The idea that Maxwell would have betrayed any secret links to Israel has, over time, been largely dismissed. And there was certainly no indication that he had fallen from favour in Israel. He was accorded the next-best thing to a state funeral, with Israel's President, Chaim Herzog, intoning over his corpse as it lay in the Hall of the Nation: "He scaled the heights. Kings and barons besieged his doorstep. He was a figure of almost mythological stature. An actor on the world stage, bestriding the globe, as Shakespeare says, like a colossus."
The undisputed facts on the night of his death are these:
Robert Maxwell was 68, in poor health, weighing 22 stone and with a weak heart and lungs. Shortly before dawn, he left his cabin and went to the rear of the boat. His door was bolted from the outside. He fell forward over a low rail and dangled over the water 10ft below. He clung on with his weaker left arm, tearing the muscles on that side of his body.
There is now another fact to bear in mind. Six months before he died the Metropolitan Police Force had begun an investigation into allegations that Maxwell was a war criminal.
If he had been prosecuted and found guilty Maxwell must have known that he would have been robbed of the one thing he truly valued - his freedom.
'I shot the mayor'
Robert Maxwell had had a good war. Shortly after his arrival in Britain in 1940, the young Czech refugee had enlisted as a private in the British Army. Five years later, he was a captain in the possession of a Military Cross who had led a platoon of soldiers into the very heart of Nazi Germany.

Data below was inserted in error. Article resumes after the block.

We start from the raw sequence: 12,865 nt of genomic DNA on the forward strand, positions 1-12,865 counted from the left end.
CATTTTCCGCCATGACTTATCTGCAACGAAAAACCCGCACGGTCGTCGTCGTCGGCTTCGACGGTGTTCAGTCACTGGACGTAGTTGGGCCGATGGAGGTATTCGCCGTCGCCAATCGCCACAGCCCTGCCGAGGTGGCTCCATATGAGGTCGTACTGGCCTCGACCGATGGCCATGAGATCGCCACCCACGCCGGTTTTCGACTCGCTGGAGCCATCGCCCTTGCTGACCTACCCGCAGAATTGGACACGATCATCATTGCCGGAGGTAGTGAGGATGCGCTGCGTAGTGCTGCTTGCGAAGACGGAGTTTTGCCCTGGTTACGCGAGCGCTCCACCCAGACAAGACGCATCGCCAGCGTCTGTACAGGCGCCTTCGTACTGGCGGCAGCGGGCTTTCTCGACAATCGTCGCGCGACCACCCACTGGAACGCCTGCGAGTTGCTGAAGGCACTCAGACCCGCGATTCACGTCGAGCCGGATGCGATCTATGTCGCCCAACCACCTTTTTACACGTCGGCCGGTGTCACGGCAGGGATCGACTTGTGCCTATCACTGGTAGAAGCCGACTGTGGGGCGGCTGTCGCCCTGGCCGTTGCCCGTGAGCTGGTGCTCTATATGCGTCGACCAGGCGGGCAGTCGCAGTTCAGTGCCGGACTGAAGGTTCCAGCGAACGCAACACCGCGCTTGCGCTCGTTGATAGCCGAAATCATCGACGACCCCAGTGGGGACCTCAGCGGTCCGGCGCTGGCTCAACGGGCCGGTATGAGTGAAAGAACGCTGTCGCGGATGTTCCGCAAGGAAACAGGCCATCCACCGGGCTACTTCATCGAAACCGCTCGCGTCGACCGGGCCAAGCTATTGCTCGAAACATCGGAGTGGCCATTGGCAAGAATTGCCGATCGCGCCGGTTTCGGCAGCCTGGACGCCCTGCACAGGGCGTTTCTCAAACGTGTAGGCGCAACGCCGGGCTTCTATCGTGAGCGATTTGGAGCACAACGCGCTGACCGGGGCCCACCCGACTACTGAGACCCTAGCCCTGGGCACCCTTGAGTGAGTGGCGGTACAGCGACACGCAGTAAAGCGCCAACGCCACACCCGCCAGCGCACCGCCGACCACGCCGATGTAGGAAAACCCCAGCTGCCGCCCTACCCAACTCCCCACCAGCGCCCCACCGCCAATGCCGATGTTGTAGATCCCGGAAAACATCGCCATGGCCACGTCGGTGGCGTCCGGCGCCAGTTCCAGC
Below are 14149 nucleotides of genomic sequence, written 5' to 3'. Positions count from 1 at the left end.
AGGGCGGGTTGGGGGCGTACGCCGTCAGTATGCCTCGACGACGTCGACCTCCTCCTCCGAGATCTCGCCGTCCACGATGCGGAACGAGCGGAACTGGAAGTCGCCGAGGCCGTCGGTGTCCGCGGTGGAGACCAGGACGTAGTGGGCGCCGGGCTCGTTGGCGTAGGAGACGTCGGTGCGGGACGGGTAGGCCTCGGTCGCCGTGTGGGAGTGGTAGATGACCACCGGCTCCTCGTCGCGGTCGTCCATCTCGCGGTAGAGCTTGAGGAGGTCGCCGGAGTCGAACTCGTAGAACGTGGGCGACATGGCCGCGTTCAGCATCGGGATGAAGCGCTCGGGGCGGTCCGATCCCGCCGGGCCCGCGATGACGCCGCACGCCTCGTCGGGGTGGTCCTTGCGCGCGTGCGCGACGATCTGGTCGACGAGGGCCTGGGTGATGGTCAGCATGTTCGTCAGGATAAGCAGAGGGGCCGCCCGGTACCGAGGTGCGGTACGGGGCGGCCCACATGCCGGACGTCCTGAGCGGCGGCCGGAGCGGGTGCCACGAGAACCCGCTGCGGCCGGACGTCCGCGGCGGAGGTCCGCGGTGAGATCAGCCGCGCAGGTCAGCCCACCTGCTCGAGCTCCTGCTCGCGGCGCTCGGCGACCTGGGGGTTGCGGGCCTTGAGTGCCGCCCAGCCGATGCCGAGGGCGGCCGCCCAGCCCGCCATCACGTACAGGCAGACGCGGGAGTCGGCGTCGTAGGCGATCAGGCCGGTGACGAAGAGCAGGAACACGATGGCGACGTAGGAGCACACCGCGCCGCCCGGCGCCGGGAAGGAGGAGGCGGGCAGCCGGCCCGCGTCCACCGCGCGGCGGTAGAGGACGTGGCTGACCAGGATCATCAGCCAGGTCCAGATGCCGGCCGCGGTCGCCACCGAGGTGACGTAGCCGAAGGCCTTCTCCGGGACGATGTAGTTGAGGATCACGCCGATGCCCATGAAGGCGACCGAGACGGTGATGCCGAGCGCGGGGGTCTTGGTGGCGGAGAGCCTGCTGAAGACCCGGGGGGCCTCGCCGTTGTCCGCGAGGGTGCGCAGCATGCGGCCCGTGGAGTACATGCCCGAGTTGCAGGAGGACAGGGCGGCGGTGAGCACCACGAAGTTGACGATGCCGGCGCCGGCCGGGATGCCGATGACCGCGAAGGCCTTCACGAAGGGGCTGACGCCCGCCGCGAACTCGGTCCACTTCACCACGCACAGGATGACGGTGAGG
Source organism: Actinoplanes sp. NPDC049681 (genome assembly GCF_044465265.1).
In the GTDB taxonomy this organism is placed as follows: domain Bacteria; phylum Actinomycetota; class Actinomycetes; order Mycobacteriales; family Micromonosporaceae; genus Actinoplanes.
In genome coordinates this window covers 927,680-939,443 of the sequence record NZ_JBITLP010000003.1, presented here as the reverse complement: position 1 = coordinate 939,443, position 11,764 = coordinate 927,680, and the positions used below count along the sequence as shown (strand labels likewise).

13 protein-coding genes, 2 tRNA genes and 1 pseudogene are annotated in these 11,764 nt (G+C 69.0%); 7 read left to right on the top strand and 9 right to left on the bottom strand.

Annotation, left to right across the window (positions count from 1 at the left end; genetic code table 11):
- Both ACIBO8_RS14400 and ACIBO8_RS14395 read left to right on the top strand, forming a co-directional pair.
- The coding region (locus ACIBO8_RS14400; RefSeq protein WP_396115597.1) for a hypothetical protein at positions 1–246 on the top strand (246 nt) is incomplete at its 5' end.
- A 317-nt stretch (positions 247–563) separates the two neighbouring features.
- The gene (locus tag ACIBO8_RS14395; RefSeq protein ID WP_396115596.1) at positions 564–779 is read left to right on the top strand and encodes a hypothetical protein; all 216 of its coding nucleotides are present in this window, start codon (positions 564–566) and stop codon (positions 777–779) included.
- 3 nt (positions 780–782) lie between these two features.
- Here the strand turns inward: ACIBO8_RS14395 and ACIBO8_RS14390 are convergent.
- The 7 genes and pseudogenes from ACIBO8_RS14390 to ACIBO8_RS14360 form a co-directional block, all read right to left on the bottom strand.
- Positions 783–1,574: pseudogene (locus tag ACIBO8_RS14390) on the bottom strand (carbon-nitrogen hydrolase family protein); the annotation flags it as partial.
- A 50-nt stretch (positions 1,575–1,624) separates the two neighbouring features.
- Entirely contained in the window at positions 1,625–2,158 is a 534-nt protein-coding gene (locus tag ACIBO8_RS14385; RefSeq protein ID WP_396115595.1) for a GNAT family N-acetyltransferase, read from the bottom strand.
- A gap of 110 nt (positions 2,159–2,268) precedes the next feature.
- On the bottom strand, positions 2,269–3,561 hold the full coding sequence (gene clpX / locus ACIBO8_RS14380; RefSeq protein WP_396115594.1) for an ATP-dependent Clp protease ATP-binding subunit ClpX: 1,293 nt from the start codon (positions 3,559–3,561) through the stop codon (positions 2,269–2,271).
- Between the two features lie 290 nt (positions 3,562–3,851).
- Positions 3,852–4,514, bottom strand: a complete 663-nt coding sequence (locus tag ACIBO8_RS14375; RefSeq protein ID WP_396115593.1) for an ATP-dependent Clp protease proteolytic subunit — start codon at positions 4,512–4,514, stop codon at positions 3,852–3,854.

But in March 1945, he received the disturbing news that his mother and sister had been executed as "hostages" by the Nazis in occupied Czechoslovakia. In a brief note to his future wife, Betty, in England, he wrote on receiving the news: "As you can well imagine, I am not taking any prisoners, and, whatever home my men occupy, before I leave I order it to be destroyed."
A month later, his platoon was involved in mopping up resistance from the German defenders. On 2 April, Maxwell ordered his men to fire mortars at a German village. He wrote to Betty: "A few minutes later, I saw them running out of the houses and we started firing at each other. I got two of them, and I ordered the mortars to shell the village for a few minutes."
It proved to be a very effective tactic that led to the surrender of the remaining Germans and inspired Maxwell to try it once more when he moved towards a nearby town.
"... so I sent one of the Germans to fetch the mayor of the town," he told his wife. "In half an hour's time, he turned up and I told him that he had to go to tell the Germans to surrender and hang the white flag otherwise the town will be destroyed. One hour later, he came back saying that the soldiers will surrender and the white flag was put up so we marched off, but as soon as we marched off a German tank opened fire on us. Luckily he missed so I shot the mayor and withdrew."
Joe Haines, his biographer, said that the letters demonstrated a " detestation of the Germans and a ruthlessness in fighting them".